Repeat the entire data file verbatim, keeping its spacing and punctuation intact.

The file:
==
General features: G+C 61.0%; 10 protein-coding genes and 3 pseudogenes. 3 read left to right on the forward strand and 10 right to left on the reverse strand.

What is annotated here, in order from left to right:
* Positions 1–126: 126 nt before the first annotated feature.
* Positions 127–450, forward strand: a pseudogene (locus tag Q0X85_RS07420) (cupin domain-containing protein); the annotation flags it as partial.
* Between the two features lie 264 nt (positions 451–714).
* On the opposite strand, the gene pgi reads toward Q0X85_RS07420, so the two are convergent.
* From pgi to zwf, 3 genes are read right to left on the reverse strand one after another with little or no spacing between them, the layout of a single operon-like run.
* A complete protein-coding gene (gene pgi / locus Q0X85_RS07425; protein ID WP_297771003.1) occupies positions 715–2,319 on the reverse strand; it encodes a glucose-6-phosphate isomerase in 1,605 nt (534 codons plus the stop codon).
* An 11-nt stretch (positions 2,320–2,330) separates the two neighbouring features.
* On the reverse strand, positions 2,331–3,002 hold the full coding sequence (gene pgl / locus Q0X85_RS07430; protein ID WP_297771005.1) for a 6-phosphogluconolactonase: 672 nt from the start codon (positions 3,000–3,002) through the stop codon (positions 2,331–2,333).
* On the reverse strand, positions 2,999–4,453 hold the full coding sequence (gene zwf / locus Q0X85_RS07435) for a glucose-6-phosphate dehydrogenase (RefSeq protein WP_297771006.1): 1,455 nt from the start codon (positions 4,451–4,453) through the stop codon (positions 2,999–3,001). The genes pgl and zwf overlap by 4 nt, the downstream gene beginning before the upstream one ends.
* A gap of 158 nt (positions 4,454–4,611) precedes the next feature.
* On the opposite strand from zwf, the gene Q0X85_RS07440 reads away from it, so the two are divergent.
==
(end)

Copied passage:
General features: G+C 61.0%; 10 protein-coding genes and 3 pseudogenes. 3 read left to right on the forward strand and 10 right to left on the reverse strand.

What is annotated here, in order from left to right:
* Positions 1–126: 126 nt before the first annotated feature.
* Positions 127–450, forward strand: a pseudogene (locus tag Q0X85_RS07420) (cupin domain-containing protein); the annotation flags it as partial.
* Between the two features lie 264 nt (positions 451–714).
* On the opposite strand, the gene pgi reads toward Q0X85_RS07420, so the two are convergent.
* From pgi to zwf, 3 genes are read right to left on the reverse strand one after another with little or no spacing between them, the layout of a single operon-like run.
* A complete protein-coding gene (gene pgi / locus Q0X85_RS07425; protein ID WP_297771003.1) occupies positions 715–2,319 on the reverse strand; it encodes a glucose-6-phosphate isomerase in 1,605 nt (534 codons plus the stop codon).
* An 11-nt stretch (positions 2,320–2,330) separates the two neighbouring features.
* On the reverse strand, positions 2,331–3,002 hold the full coding sequence (gene pgl / locus Q0X85_RS07430; protein ID WP_297771005.1) for a 6-phosphogluconolactonase: 672 nt from the start codon (positions 3,000–3,002) through the stop codon (positions 2,331–2,333).
* On the reverse strand, positions 2,999–4,453 hold the full coding sequence (gene zwf / locus Q0X85_RS07435) for a glucose-6-phosphate dehydrogenase (RefSeq protein WP_297771006.1): 1,455 nt from the start codon (positions 4,451–4,453) through the stop codon (positions 2,999–3,001). The genes pgl and zwf overlap by 4 nt, the downstream gene beginning before the upstream one ends.
* A gap of 158 nt (positions 4,454–4,611) precedes the next feature.
* On the opposite strand from zwf, the gene Q0X85_RS07440 reads away from it, so the two are divergent.